For the most part, users waiting patiently to upgrade to Windows 8
when it becomes available are expecting a smooth upgrade path, particularly those running Windows 7
. Those with Vista or XP may be more concerned that a straight upgrade will be impossible.
Details have emerged about the specifics of the Windows 8 upgrade possibilities. Here’s the scuttlebutt: If you’re upgrading from Windows XP (SP3) to Windows 8, you can do so, but you’ll only get to keep your personal files--no applications or system settings will come along for the ride. The same applies to those upgrading from a service pack-less Vista installation. If you have Vista (SP1), though, you can have your system setting, too.
When upgrading from Windows 7, the path is mostly clear and includes taking all your personal data, system settings, and even applications with you, although some of it depends on which version of Windows 7 you have and which version of Windows 8 you want.
To get the basic Windows 8 version, you can upgrade from Windows 7 Starter, Home Basic, or Home Premium; user can get to Windows 8 Pro from the aforementioned versions as well as Windows 7 Pro and Ultimate. Business looking to upgrade to Windows 8 Enterprise better hope they’ve already deployed Windows 7 Pro or Ultimate, because that’s the only way to get it.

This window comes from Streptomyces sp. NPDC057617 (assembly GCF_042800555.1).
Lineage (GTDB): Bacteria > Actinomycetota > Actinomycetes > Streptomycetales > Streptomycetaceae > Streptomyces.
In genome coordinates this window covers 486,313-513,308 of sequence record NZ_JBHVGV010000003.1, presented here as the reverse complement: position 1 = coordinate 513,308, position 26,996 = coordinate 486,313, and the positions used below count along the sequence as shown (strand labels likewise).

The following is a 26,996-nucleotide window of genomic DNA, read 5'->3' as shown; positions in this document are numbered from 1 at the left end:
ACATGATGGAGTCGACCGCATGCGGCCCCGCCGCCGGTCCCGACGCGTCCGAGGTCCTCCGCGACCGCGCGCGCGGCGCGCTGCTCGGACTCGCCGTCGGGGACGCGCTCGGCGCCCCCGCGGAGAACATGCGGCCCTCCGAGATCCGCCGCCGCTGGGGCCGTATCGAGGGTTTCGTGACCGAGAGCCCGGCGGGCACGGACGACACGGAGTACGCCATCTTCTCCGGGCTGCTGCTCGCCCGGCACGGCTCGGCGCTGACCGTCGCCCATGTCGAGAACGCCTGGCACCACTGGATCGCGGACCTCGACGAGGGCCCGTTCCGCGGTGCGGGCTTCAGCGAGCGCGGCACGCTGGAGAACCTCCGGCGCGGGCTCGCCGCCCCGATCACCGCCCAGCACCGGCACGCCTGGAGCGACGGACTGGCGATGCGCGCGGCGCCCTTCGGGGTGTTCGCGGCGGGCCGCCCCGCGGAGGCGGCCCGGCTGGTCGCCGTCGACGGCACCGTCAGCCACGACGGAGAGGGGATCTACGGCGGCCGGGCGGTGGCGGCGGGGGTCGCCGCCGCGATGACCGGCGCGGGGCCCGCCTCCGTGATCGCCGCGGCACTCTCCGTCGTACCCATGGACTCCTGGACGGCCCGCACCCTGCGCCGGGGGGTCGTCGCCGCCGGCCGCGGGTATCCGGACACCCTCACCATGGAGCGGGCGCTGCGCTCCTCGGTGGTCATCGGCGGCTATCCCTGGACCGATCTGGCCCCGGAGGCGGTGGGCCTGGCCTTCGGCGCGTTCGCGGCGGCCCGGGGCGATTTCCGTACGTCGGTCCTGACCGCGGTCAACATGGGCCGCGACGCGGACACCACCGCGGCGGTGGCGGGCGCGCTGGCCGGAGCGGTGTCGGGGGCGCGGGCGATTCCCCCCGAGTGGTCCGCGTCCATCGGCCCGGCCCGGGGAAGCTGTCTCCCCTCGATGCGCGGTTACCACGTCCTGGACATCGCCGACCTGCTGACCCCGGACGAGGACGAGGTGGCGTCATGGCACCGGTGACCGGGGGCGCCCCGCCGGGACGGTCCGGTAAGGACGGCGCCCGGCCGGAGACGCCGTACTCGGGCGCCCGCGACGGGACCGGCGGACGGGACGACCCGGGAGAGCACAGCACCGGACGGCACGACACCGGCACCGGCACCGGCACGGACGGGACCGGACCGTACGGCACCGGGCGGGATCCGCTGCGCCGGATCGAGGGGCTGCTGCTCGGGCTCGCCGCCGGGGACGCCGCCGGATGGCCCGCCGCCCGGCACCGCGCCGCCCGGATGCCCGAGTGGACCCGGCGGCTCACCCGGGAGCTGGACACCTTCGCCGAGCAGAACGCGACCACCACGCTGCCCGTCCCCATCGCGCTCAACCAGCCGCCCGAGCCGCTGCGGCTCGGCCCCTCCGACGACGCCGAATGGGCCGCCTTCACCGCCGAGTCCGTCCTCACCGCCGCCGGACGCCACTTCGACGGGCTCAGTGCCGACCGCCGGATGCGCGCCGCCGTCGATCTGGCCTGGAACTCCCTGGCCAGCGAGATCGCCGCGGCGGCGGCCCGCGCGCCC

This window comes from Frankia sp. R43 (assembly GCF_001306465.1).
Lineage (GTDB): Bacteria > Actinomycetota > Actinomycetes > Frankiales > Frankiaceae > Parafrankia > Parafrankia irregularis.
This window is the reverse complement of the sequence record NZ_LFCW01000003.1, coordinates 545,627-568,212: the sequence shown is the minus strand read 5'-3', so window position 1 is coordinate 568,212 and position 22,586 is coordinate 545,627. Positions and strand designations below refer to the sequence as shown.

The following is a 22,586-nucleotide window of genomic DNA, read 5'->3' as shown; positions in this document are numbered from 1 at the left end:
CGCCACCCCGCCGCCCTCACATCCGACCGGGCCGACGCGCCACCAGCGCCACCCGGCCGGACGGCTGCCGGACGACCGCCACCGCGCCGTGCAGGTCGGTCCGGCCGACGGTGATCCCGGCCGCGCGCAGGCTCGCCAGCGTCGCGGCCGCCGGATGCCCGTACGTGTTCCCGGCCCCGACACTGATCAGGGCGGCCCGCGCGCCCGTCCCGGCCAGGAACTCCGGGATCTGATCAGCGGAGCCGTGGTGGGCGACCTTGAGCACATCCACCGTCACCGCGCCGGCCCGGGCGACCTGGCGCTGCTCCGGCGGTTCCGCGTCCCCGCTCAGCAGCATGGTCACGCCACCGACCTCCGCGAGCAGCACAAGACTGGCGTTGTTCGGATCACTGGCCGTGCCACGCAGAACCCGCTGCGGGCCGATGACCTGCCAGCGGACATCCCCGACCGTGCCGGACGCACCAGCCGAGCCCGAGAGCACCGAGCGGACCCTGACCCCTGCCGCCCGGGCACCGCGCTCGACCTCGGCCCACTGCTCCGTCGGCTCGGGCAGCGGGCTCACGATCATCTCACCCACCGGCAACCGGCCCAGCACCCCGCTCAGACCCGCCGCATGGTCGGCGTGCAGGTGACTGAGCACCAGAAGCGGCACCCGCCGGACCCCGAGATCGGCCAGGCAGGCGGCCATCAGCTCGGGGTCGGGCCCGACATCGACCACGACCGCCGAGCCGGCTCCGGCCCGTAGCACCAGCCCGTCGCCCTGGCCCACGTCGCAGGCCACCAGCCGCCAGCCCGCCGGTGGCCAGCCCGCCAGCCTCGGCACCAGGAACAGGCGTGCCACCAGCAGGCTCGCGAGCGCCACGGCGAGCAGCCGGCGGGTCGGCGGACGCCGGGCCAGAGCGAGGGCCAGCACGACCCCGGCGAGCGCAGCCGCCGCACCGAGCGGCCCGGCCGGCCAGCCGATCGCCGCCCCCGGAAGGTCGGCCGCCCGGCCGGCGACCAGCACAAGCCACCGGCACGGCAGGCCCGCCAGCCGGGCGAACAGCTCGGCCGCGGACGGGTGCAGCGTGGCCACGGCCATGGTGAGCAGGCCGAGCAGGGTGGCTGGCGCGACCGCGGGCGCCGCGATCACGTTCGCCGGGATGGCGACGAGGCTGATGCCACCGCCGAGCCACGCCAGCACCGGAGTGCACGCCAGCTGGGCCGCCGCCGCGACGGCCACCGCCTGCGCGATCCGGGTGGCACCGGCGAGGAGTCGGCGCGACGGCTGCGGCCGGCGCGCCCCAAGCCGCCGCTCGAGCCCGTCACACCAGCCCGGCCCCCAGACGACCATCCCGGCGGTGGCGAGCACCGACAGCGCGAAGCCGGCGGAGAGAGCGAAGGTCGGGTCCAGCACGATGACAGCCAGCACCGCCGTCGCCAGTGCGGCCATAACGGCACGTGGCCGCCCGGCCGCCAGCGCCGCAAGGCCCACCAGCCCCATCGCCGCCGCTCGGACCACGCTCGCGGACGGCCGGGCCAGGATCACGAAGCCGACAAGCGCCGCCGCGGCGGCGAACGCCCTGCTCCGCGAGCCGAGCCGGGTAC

It’s also worth noting that users won’t be able to keep their files and settings if they’re upgrading from a 32-bit to a 64-bit version.
Finally, to anyone concerned about buying a Windows 7-based system this summer and missing out on Windows 8 needn’t worry; Microsoft will let those folks have Windows 8 Pro (assuming the above conditions are met) for just $14.99 when it’s available.